With this in mind, we can now consider the heart of the question: What has changed about American society, such that these shootings now occur?  There are a lot of possible causes I could point to – social isolation, bitterness, entitlement, etc. – but I think, for the Christian, the answer can be summed up with a simple statement: we live in a society that has forgotten God.  Some may reject this as mere truism, but I deeply believe this to be the heart of the matter.  A society without God is a society without hope, and a society without hope will inevitably become filled with bitterness and misery.  I am afraid that so long as society drifts away from the church, shootings like these will only become more and more commonplace.  Gun control and self-defense measures might be able to help, some, but ultimately, they are nothing more than painkillers.  What we are dealing with is a cancer.

♣  For if we save lives on this earth only for them to perish in the next life, what have we accomplished?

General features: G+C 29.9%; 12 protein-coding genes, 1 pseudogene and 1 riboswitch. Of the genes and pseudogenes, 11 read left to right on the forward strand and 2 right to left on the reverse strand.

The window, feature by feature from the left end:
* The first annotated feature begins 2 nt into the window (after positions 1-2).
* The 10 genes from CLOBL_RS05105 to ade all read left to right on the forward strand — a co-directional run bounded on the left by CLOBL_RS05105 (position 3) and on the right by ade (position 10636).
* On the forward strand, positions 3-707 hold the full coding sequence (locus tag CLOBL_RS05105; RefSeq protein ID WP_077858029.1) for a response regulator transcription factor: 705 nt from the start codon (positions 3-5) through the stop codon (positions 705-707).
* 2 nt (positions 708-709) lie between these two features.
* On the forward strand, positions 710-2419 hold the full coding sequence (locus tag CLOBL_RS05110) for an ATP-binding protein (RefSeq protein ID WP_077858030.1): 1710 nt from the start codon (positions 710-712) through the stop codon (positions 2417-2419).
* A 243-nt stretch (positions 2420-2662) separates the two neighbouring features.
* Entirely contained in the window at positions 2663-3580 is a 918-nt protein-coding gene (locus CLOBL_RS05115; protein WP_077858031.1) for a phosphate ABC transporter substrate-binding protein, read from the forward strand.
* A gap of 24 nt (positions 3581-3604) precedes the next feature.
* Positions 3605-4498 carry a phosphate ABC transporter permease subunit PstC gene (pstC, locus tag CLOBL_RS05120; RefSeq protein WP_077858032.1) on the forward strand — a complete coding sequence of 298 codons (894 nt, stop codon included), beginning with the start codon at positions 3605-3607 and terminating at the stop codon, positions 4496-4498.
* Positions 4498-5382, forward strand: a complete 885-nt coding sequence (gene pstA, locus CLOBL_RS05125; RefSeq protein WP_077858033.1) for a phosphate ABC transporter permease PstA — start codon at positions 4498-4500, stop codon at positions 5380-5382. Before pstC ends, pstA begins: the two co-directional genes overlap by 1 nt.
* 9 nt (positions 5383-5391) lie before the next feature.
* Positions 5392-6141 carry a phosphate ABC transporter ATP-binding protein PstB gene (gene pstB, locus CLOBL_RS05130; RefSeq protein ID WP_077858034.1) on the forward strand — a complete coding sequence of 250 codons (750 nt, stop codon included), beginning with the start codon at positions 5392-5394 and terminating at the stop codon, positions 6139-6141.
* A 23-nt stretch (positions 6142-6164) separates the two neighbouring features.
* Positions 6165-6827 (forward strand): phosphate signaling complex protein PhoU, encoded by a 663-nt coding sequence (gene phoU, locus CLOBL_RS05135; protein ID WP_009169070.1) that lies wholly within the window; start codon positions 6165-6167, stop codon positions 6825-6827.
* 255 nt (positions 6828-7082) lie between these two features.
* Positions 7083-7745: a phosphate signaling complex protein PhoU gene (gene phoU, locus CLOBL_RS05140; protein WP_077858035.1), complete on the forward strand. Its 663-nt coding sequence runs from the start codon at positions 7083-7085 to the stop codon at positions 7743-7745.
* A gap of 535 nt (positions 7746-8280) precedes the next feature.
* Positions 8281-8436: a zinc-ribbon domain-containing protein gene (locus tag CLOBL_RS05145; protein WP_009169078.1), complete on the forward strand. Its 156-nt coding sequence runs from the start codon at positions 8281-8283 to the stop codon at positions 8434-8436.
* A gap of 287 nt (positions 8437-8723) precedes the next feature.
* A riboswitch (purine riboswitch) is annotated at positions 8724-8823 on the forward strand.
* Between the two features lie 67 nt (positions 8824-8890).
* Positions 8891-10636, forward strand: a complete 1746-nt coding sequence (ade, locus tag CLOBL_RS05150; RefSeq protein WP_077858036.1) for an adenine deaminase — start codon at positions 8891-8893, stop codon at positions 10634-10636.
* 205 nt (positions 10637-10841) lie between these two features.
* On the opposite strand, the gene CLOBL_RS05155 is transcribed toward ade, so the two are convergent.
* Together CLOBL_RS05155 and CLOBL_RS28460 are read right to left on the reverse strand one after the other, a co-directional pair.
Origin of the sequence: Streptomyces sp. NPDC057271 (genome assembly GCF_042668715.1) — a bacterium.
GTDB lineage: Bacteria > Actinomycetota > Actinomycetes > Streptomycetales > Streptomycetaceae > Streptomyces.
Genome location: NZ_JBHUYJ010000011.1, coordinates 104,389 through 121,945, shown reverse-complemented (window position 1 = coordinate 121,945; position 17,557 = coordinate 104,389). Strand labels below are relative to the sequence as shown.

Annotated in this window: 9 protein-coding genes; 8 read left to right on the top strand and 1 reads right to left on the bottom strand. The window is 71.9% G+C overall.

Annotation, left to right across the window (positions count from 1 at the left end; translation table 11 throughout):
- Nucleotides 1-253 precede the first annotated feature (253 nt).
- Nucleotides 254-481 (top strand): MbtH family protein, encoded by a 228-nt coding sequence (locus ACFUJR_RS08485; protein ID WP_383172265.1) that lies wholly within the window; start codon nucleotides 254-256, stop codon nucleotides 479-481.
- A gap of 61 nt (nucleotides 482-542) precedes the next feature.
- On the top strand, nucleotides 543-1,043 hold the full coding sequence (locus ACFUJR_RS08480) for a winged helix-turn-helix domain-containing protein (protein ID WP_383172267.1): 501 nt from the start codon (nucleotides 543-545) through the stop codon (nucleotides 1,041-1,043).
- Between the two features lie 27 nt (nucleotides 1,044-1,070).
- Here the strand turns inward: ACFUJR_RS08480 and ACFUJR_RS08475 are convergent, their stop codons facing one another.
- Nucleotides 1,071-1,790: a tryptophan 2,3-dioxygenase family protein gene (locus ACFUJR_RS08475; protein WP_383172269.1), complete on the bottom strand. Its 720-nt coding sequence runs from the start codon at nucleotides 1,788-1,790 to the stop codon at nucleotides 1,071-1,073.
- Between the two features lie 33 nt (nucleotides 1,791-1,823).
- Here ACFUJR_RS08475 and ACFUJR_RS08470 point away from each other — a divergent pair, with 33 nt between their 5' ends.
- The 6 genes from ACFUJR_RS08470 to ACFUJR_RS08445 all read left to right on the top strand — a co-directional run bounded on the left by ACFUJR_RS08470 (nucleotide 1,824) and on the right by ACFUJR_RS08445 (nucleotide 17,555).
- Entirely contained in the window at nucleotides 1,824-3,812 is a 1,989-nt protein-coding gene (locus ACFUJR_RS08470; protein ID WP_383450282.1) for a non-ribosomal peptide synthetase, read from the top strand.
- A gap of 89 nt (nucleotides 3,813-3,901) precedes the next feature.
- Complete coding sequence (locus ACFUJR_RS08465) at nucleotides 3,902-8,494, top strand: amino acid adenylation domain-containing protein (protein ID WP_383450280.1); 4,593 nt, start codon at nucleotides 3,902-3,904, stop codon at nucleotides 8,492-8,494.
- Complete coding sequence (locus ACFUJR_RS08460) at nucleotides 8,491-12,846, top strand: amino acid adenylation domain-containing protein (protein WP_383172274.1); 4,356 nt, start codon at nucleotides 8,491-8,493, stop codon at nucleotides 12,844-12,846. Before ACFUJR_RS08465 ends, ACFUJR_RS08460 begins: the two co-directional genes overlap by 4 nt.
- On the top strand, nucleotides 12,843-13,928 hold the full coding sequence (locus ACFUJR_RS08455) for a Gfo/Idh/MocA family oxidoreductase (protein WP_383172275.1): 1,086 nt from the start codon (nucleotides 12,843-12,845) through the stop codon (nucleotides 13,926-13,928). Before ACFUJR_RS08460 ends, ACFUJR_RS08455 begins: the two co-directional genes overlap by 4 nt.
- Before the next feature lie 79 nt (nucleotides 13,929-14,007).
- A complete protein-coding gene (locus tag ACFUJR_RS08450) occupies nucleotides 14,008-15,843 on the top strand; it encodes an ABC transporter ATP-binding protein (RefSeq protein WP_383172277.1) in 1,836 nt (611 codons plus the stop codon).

So, what can we, as Christians, do about mass shootings?  It is easy to blame the world around us, (“if only they knew better”) but the reality is, if the world doesn’t know about Jesus it is our fault.  It is our job to let the world know and experience the love of Christ.  So long as the Church sits on the sidelines, entering the public sphere to make its voice heard only on issues of petty politics, societal degradation will continue.  If we wish to curb the tide of nihilism in our society, we must get out and fight!  But we cannot fight bitterness and despair with anger and self-righteousness.  Our weapon against the forces of evil is the love of Christ and the truth of his Gospel.  If you are sickened by this tragic loss of life, the best thing you can do is love your neighbor and share the truth of the Gospel of Jesus Christ.  For if we save lives on this earth only for them to perish in the next life, what have we accomplished?  For this reason, I urge you all, brothers and sisters, to live and preach the gospel with ever greater fervor, and when tragedy strikes, let your love and faith shine all the more.